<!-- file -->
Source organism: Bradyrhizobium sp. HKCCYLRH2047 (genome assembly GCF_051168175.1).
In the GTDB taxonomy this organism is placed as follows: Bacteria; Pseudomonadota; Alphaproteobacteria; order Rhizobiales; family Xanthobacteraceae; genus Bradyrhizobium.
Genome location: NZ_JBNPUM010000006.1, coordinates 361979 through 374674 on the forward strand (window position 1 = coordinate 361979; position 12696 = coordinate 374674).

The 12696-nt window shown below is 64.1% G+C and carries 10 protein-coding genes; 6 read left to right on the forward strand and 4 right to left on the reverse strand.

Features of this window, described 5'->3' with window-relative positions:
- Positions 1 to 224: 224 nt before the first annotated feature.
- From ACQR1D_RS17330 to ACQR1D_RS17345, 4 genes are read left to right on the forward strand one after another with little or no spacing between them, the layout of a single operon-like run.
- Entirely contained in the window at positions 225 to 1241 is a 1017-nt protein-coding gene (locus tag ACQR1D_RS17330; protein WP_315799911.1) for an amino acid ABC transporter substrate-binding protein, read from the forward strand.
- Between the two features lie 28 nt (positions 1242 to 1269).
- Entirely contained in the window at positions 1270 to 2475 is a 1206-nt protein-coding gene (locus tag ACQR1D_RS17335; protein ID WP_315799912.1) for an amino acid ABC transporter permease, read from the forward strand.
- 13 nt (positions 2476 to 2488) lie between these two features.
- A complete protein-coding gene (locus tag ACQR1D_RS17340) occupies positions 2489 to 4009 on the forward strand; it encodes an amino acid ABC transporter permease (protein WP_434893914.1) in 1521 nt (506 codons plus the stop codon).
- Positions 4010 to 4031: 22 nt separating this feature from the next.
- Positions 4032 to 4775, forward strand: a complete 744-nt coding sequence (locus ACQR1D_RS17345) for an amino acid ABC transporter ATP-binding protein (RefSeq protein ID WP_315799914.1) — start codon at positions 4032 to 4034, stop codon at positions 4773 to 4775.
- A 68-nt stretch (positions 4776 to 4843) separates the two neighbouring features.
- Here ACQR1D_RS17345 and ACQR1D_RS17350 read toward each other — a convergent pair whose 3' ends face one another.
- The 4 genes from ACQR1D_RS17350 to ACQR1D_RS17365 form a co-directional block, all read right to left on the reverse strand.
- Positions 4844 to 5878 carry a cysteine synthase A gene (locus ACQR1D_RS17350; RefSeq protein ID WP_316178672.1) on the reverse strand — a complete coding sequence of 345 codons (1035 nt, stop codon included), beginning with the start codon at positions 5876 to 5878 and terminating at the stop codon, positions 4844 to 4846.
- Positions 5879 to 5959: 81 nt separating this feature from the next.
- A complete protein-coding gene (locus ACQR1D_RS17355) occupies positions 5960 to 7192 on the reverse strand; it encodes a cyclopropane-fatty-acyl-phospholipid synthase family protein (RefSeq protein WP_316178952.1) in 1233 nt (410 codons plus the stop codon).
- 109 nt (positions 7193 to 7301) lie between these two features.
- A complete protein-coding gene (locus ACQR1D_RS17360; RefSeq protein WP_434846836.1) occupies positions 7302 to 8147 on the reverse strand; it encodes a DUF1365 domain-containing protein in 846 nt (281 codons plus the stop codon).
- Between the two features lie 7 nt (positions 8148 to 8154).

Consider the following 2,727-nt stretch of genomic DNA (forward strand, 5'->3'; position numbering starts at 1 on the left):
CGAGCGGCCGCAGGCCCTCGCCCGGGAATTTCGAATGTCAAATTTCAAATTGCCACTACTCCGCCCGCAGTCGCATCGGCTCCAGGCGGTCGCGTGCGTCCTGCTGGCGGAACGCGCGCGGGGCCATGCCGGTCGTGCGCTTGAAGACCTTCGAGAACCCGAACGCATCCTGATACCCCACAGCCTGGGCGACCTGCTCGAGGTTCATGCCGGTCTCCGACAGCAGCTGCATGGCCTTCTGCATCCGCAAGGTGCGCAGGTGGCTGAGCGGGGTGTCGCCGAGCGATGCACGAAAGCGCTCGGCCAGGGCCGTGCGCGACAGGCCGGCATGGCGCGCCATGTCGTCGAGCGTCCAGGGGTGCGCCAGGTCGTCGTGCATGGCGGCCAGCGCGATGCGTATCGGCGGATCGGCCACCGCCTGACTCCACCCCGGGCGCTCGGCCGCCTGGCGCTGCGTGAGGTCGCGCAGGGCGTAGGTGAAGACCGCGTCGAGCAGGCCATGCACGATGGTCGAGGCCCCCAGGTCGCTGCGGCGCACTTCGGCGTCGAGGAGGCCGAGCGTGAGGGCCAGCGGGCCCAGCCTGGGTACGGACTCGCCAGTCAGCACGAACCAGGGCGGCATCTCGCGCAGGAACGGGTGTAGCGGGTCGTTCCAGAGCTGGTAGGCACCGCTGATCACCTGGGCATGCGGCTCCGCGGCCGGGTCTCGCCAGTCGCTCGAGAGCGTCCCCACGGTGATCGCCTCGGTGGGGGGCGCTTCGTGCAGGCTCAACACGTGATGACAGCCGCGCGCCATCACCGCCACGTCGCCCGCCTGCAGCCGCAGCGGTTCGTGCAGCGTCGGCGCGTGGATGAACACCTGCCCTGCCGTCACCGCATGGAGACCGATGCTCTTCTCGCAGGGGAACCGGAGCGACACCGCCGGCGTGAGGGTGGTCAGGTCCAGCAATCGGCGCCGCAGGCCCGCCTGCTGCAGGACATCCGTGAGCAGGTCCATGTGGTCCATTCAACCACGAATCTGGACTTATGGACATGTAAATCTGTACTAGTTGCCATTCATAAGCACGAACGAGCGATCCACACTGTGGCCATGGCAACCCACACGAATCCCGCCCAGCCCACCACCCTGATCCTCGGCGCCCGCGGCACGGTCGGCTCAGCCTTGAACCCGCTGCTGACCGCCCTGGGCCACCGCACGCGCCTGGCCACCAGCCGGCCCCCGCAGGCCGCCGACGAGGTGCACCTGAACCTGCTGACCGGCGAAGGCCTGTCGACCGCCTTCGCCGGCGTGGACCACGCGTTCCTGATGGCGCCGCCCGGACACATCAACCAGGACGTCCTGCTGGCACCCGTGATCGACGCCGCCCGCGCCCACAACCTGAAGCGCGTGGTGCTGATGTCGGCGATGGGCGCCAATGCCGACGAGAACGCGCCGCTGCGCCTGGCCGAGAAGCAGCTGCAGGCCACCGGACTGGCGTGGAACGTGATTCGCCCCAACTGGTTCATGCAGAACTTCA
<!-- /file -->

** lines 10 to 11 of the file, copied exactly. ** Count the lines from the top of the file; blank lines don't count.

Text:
- Entirely contained in the window at positions 1270 to 2475 is a 1206-nt protein-coding gene (locus tag ACQR1D_RS17335; protein ID WP_315799912.1) for an amino acid ABC transporter permease, read from the forward strand.
- 13 nt (positions 2476 to 2488) lie between these two features.